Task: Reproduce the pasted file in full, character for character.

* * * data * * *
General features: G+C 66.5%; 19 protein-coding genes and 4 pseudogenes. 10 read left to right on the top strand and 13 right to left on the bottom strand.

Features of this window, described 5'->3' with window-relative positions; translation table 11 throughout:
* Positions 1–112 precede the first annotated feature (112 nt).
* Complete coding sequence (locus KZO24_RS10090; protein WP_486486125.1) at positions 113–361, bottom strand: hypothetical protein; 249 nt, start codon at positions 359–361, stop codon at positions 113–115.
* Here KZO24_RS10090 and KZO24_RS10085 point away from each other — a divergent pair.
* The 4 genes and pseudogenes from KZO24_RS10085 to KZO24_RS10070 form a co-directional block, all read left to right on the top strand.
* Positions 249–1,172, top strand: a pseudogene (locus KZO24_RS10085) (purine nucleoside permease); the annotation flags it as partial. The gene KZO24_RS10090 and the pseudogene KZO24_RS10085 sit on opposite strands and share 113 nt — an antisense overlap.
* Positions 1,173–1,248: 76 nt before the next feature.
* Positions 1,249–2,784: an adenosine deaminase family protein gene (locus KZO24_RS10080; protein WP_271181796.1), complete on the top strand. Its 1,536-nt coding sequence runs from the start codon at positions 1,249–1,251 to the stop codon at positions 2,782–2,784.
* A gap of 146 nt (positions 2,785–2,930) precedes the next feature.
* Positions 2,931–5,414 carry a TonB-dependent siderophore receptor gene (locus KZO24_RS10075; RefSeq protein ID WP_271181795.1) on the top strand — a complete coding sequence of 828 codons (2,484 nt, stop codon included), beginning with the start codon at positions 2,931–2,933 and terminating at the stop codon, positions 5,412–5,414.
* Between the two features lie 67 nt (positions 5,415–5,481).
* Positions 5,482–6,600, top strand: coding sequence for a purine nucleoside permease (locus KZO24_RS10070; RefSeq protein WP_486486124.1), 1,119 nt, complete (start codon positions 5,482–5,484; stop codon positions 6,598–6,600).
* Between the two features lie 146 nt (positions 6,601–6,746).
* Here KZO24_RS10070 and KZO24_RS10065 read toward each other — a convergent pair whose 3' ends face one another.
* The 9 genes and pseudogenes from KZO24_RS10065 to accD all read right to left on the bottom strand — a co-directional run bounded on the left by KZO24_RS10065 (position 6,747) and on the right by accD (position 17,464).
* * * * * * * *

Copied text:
General features: G+C 66.5%; 19 protein-coding genes and 4 pseudogenes. 10 read left to right on the top strand and 13 right to left on the bottom strand.

Features of this window, described 5'->3' with window-relative positions; translation table 11 throughout:
* Positions 1–112 precede the first annotated feature (112 nt).
* Complete coding sequence (locus KZO24_RS10090; protein WP_486486125.1) at positions 113–361, bottom strand: hypothetical protein; 249 nt, start codon at positions 359–361, stop codon at positions 113–115.
* Here KZO24_RS10090 and KZO24_RS10085 point away from each other — a divergent pair.
* The 4 genes and pseudogenes from KZO24_RS10085 to KZO24_RS10070 form a co-directional block, all read left to right on the top strand.
* Positions 249–1,172, top strand: a pseudogene (locus KZO24_RS10085) (purine nucleoside permease); the annotation flags it as partial. The gene KZO24_RS10090 and the pseudogene KZO24_RS10085 sit on opposite strands and share 113 nt — an antisense overlap.
* Positions 1,173–1,248: 76 nt before the next feature.
* Positions 1,249–2,784: an adenosine deaminase family protein gene (locus KZO24_RS10080; protein WP_271181796.1), complete on the top strand. Its 1,536-nt coding sequence runs from the start codon at positions 1,249–1,251 to the stop codon at positions 2,782–2,784.
* A gap of 146 nt (positions 2,785–2,930) precedes the next feature.
* Positions 2,931–5,414 carry a TonB-dependent siderophore receptor gene (locus KZO24_RS10075; RefSeq protein ID WP_271181795.1) on the top strand — a complete coding sequence of 828 codons (2,484 nt, stop codon included), beginning with the start codon at positions 2,931–2,933 and terminating at the stop codon, positions 5,412–5,414.
* Between the two features lie 67 nt (positions 5,415–5,481).
* Positions 5,482–6,600, top strand: coding sequence for a purine nucleoside permease (locus KZO24_RS10070; RefSeq protein WP_486486124.1), 1,119 nt, complete (start codon positions 5,482–5,484; stop codon positions 6,598–6,600).
* Between the two features lie 146 nt (positions 6,601–6,746).
* Here KZO24_RS10070 and KZO24_RS10065 read toward each other — a convergent pair whose 3' ends face one another.
* The 9 genes and pseudogenes from KZO24_RS10065 to accD all read right to left on the bottom strand — a co-directional run bounded on the left by KZO24_RS10065 (position 6,747) and on the right by accD (position 17,464).